Goldman Profits in Stressed Economy

Goldman Sachs executives appear in an annual report. In the second quarter, the investment bank made a profit of $2.09 billion, less than a year earlier.
Goldman Sachs executives appear in an annual report. In the second quarter, the investment bank made a profit of $2.09 billion, less than a year earlier. (By Daniel Acker -- Bloomberg News)
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By Christopher Twarowski and Neil Irwin
Washington Post Staff Writers
Wednesday, June 18, 2008

Goldman Sachs yesterday reported that it earned $2.09 billion last quarter despite the financial crisis buffeting other Wall Street firms, but the figure was down from the corresponding period a year earlier, showing that even the world's largest investment bank is not immune to the upheaval in global credit markets.

Goldman's announcement came in tandem with new data that further detailed the difficulties squeezing American businesses and consumers. Wholesale prices rose 1.4 percent in May, the Labor Department said, considerably more than analysts had expected, driven by sharp increases in prices for gasoline and other fuel.

The persistent credit crisis on Wall Street coupled with rising inflation for businesses and consumers pose a double challenge to the nation's economy, and the latest numbers sent shivers across the financial markets. Major stock indicators were down, with the Dow Jones industrial average falling 109 points, or 0.89 percent, to 12,160.30. The Standard & Poor's 500-stock index, a broader measure, dropped 9 points, or 0.68 percent, to 1350.93.

"We continue to operate in a volatile and uncertain environment," Goldman Sachs Chief Financial Officer David Viniar said during a morning conference call about the figures.

Still, Goldman has so far escaped the worst of the subprime mortgage crisis that has pounded other investment banks, such as Bear Stearns, which collapsed earlier this year, and Lehman Brothers, which reported a $2.87 billion loss a day before Goldman's announcement.

Goldman's profit fell from $2.33 billion a year ago. Earnings per common share were $4.58, down from $4.93. Revenue for the second quarter was $17.64 billion, compared with $20.35 billion.

To some analysts, the profit was a testament to Goldman's superiority.

"Since the crisis came about, they've made about $9 billion," said Peter Nerby, senior vice president of Moody's finance and securities group. "When you think about how much money others have lost during that same four quarters, I think that's a pretty powerful statement."

"I think this past four quarters demonstrates they are different," he added, crediting the firm's risk-management practices, internal controls and quick reaction time.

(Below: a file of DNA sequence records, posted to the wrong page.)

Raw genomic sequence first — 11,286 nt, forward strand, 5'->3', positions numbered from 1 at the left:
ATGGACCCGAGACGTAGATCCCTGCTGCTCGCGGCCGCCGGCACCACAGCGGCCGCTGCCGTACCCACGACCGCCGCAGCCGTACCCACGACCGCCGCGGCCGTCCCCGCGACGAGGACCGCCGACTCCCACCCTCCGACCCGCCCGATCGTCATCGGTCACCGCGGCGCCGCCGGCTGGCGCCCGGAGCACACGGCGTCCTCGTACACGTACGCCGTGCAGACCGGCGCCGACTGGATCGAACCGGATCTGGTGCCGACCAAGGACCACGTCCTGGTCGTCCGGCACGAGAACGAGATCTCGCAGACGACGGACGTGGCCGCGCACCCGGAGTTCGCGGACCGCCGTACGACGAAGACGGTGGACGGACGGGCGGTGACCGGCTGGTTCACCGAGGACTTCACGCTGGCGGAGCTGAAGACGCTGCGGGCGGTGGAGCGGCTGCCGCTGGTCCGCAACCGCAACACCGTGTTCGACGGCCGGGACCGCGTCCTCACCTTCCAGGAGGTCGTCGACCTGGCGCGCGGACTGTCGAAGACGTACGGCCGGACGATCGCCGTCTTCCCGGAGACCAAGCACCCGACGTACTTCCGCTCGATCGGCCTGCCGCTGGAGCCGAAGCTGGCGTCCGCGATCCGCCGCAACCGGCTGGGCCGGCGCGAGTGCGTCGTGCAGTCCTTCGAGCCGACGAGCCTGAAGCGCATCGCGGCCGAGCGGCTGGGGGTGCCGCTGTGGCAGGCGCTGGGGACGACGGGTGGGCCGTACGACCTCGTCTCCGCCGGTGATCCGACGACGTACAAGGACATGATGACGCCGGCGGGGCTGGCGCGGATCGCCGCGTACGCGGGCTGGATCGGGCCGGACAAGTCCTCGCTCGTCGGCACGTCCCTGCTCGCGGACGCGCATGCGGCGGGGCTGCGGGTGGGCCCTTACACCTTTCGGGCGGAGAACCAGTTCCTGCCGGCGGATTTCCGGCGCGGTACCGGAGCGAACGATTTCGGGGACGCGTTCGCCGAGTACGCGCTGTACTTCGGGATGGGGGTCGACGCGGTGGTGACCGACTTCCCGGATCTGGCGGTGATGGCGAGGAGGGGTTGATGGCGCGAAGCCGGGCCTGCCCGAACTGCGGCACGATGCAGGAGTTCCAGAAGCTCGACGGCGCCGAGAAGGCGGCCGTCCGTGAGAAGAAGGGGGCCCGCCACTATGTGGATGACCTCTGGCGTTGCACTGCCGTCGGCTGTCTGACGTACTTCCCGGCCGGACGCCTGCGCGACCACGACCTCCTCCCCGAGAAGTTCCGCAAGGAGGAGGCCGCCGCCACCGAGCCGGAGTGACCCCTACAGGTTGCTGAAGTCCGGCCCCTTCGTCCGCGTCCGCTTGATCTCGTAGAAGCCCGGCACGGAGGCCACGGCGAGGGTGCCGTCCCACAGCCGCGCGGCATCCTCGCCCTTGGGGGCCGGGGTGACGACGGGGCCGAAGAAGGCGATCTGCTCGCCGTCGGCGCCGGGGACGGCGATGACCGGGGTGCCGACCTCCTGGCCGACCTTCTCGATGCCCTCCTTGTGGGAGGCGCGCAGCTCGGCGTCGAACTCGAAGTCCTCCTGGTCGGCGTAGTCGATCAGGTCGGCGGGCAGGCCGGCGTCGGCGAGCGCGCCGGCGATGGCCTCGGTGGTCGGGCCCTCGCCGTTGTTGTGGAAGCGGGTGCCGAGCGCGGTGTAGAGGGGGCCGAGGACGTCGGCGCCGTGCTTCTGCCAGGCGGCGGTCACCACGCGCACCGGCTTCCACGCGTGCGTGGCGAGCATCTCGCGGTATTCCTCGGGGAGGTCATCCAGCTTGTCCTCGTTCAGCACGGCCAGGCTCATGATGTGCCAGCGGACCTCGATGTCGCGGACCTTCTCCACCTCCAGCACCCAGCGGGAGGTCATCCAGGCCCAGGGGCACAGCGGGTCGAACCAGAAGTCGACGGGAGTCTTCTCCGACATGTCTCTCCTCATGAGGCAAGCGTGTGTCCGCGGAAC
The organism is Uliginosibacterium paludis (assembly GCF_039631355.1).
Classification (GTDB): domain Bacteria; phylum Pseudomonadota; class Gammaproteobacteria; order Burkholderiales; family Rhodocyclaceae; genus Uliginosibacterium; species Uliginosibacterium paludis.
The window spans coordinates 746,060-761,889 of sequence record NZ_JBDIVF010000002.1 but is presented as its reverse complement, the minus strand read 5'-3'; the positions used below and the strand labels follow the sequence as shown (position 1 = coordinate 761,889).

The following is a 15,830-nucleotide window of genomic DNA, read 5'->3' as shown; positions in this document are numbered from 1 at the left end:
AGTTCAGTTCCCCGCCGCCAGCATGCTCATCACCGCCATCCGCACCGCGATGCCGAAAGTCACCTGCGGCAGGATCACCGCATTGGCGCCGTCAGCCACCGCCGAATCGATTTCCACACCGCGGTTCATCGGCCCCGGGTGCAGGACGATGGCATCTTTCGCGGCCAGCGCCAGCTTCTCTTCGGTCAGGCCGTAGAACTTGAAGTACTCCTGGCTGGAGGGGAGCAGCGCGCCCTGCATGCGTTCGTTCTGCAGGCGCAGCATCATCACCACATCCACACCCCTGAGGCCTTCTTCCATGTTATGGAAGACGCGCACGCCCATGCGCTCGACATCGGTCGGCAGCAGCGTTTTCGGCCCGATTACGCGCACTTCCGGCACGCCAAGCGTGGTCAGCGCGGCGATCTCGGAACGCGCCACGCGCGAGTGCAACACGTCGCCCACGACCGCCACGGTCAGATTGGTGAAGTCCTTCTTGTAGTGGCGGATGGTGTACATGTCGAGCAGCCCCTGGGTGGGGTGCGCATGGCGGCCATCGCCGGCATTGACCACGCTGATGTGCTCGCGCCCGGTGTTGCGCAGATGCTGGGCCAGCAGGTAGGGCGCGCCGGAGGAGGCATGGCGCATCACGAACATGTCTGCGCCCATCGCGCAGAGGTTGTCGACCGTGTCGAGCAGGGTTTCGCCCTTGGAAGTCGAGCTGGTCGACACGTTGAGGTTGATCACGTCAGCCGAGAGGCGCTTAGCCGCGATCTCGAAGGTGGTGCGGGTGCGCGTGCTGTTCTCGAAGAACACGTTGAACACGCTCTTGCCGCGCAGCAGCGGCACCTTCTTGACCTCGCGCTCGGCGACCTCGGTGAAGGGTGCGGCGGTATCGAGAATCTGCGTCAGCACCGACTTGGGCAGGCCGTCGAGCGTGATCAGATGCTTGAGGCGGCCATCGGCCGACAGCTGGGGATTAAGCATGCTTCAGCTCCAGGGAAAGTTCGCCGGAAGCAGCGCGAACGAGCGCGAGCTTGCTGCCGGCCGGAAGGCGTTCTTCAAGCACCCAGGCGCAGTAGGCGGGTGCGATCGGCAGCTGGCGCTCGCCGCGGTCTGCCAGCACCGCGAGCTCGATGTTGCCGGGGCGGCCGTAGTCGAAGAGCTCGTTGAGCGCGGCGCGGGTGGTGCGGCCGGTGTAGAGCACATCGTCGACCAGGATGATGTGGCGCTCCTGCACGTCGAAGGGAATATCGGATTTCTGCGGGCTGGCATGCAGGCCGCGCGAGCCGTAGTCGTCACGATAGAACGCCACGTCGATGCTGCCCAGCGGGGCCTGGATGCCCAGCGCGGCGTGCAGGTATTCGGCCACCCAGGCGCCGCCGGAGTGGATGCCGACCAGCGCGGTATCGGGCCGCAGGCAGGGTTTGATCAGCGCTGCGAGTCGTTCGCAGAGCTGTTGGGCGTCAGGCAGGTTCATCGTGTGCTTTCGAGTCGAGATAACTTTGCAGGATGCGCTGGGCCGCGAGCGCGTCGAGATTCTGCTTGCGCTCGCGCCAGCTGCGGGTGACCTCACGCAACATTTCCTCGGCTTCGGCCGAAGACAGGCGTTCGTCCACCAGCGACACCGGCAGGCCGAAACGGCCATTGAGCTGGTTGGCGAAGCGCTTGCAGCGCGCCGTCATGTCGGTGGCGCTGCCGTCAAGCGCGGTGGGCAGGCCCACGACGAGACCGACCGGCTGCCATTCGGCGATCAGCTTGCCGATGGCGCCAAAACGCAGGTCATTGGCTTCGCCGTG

Others weren't so upbeat.

"They're all doing the same stuff," said Peter Schiff, president of Euro Pacific Capital, a Connecticut brokerage firm. "Goldman's not doing it so completely different from everybody else that they're just going to be immune to all of these problems."

Schiff said he suspected that many of the securities held by Goldman, as well as other Wall Street banks, continue to be overvalued and that further write-downs were coming. "I think the severity of that is going to become evident over the next few years," he said.

Warning of more storms ahead in the financial sector, Goldman's analysts predicted yesterday that banks would have to raise $65 billion of new capital to cover losses from the mortgage crisis.

Although financial companies have been hit particularly hard over the past year, the economic indicators released yesterday underscored how troubles were continuing to ripple across other sectors.

The nation's factories had another rough month, as industrial production fell 0.2 percent in May, the Federal Reserve said yesterday. Coming off of an even weaker April, the report is further confirmation of the battering that the industrial sector is enduring, as rising exports fail to make up for a weak U.S. economy.

Much of the decline, a key indicator of whether the economy is in recession, was from a steep drop in output by utilities. Production of cars and trucks rose, but output by utilities, machinery makers, and a broad range of other industrial firms were weak.

And the number of new housing units started dropped 3.3 percent in May, the Census Bureau said, to an annual rate of 975,000.

Meanwhile, businesses are being squeezed by rising prices. They are reluctant to raise prices, fearful of losing customers during a weak economy. But the cost of their raw materials has soared, as illustrated by yesterday's numbers out of the Labor Department.

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